SL ($26,900) substitutes a five-speed automatic transmission and adds an eight-way power driver's seat, power-adjustable pedals, leather-wrapped steering wheel with cruise control and illuminated audio switches, rear-seat audio controls, upgraded stereo speakers, electrochromic rear-view mirror, HomeLink transmitter, front-row folding center tray table with cup holders, and 16-inch aluminum wheels. The SL can be upgraded with a Special Edition package ($1,150), which adds some of the features of the SE, including a power left-side sliding door, RearView Monitor, rear sonar back-up warning system, and the in-dash six-disc CD autochanger. The Leather/Bose package ($2,500) upgrades the SL with leather trim in first and second row seats, heated front seats, and 265-watt Bose sound system with 10 speakers and a six-CD in-dash changer.
SE ($33,500) adds the RearView Monitor with a seven-inch screen, plus leather seats in the first and second rows, heated front seats, four-way power for the front passenger seat, memory function for the driver's seat and pedals, front-seat side-impact airbags, dual power sliding doors, 265-watt Bose sound system with 10 speakers and a six-CD changer, Vehicle Dynamic Control (VDC), automatic headlights, fog lights, and P225/60HR17 Goodyear Eagles on machine-finished 17-inch aluminum rims.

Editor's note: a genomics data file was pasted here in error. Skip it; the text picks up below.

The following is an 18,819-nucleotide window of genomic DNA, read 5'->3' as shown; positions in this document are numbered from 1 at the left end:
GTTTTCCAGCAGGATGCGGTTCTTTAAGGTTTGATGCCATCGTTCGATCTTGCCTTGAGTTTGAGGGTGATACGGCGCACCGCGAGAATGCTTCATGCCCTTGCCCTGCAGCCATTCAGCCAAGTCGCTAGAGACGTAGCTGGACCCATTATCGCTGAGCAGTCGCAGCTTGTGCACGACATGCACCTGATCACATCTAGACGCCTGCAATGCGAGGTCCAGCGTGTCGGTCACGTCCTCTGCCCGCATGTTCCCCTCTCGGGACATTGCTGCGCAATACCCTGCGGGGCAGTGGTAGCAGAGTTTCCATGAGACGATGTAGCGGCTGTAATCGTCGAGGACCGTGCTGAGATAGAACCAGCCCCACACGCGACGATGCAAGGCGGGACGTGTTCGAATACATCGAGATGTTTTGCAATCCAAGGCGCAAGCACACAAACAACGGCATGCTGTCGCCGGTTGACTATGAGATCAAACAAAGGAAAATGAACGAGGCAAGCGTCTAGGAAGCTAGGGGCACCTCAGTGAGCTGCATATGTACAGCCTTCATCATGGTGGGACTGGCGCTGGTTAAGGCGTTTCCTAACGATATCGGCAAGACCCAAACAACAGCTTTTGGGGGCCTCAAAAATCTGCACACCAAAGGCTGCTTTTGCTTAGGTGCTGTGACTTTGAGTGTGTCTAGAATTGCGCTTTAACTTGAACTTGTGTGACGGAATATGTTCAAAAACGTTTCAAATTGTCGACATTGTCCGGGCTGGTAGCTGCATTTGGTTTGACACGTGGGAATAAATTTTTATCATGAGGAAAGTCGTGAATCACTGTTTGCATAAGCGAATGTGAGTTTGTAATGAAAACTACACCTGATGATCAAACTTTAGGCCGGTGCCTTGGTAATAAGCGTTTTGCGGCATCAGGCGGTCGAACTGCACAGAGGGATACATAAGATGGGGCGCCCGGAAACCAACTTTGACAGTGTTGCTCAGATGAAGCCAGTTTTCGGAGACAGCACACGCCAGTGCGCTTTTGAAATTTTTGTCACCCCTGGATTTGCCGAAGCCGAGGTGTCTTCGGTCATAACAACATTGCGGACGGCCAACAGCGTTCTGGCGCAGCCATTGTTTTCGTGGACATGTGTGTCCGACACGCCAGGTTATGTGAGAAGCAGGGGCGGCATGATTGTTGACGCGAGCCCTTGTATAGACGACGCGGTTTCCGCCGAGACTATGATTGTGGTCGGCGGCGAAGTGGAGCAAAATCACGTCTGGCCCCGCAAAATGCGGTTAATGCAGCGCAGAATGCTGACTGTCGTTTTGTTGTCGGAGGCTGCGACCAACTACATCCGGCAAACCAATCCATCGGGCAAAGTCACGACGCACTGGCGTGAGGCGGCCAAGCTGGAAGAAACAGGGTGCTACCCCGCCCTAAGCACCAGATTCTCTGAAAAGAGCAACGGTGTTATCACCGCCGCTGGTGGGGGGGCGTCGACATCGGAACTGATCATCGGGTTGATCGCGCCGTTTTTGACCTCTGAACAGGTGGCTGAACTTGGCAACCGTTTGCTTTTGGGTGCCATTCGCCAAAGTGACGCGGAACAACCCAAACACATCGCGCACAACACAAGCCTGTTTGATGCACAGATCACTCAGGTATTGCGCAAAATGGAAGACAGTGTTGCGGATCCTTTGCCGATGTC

The Seat Package, which nearly every Quest has, features fold-flat captain's chairs in the second row, with cupholders and an easy-entry feature, a fold-flat bench in third row with grocery-bag hooks, 3-point seat belts, and LATCH-style child safety seat anchors.
The DVD Entertainment Package ($1,500) includes a DVD drive mounted under the front passenger seat, a seven-inch color screen, remote control, auxiliary inputs, rear-seat audio controls and two wireless headphones. A dual-screen version of the system ($1,900) is available exclusively for the SE. A GPS navigation system ($1,800) with DVD is available for the SL and for SE models with Bose audio. It features a seven-inch display mounted in the center instrument cluster.
The Skyview Roof is available on the SL and SE ($1500). It consists of a power glass sunroof over the first row plus panoramic glass panels over the second and third rows; the package includes sunshades and a full-length overhead console.
A Michelin PAX run-flat tire package that provides a 125-mile driving range on flat tires is available for the SL ($1,200) and SE ($850).
Other factory-installed options include satellite radio with XM or Sirius receiver ($350), and a tow package that gives Quest a towing capacity of 3500 pounds (adequate for a small boat, wave runners or snow mobiles).
Eight port- or dealer-installed accessories are available, including running boards ($560), roof rack cross bars ($240), and cargo organizer ($210).